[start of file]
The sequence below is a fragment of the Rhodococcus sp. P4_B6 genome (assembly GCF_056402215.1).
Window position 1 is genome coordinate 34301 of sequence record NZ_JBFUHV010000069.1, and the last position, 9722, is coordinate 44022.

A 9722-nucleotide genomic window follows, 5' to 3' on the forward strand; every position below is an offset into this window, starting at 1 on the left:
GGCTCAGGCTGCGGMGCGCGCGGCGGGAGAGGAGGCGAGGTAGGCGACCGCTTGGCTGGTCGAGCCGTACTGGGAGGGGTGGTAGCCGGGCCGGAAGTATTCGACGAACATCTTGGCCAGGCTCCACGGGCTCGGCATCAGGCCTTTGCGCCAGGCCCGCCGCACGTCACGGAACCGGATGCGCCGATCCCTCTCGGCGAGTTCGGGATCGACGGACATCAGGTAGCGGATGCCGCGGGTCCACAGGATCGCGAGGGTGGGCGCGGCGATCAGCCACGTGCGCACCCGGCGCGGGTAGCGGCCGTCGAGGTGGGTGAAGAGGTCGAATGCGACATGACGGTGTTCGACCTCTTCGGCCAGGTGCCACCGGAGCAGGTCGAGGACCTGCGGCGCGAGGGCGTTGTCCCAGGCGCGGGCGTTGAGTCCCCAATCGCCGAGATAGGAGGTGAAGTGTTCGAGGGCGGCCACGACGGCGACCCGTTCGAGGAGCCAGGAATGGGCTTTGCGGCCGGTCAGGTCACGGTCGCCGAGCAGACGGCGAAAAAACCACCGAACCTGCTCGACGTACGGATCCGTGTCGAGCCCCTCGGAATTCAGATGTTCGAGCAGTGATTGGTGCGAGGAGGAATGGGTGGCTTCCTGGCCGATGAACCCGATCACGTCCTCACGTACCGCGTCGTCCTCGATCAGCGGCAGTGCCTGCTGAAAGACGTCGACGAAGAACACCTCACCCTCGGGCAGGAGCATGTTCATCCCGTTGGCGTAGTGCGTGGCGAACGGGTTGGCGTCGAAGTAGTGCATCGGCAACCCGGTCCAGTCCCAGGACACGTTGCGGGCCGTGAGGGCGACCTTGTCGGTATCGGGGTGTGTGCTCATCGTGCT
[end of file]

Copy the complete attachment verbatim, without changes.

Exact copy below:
The sequence below is a fragment of the Rhodococcus sp. P4_B6 genome (assembly GCF_056402215.1).
Window position 1 is genome coordinate 34301 of sequence record NZ_JBFUHV010000069.1, and the last position, 9722, is coordinate 44022.

A 9722-nucleotide genomic window follows, 5' to 3' on the forward strand; every position below is an offset into this window, starting at 1 on the left:
GGCTCAGGCTGCGGMGCGCGCGGCGGGAGAGGAGGCGAGGTAGGCGACCGCTTGGCTGGTCGAGCCGTACTGGGAGGGGTGGTAGCCGGGCCGGAAGTATTCGACGAACATCTTGGCCAGGCTCCACGGGCTCGGCATCAGGCCTTTGCGCCAGGCCCGCCGCACGTCACGGAACCGGATGCGCCGATCCCTCTCGGCGAGTTCGGGATCGACGGACATCAGGTAGCGGATGCCGCGGGTCCACAGGATCGCGAGGGTGGGCGCGGCGATCAGCCACGTGCGCACCCGGCGCGGGTAGCGGCCGTCGAGGTGGGTGAAGAGGTCGAATGCGACATGACGGTGTTCGACCTCTTCGGCCAGGTGCCACCGGAGCAGGTCGAGGACCTGCGGCGCGAGGGCGTTGTCCCAGGCGCGGGCGTTGAGTCCCCAATCGCCGAGATAGGAGGTGAAGTGTTCGAGGGCGGCCACGACGGCGACCCGTTCGAGGAGCCAGGAATGGGCTTTGCGGCCGGTCAGGTCACGGTCGCCGAGCAGACGGCGAAAAAACCACCGAACCTGCTCGACGTACGGATCCGTGTCGAGCCCCTCGGAATTCAGATGTTCGAGCAGTGATTGGTGCGAGGAGGAATGGGTGGCTTCCTGGCCGATGAACCCGATCACGTCCTCACGTACCGCGTCGTCCTCGATCAGCGGCAGTGCCTGCTGAAAGACGTCGACGAAGAACACCTCACCCTCGGGCAGGAGCATGTTCATCCCGTTGGCGTAGTGCGTGGCGAACGGGTTGGCGTCGAAGTAGTGCATCGGCAACCCGGTCCAGTCCCAGGACACGTTGCGGGCCGTGAGGGCGACCTTGTCGGTATCGGGGTGTGTGCTCATCGTGCT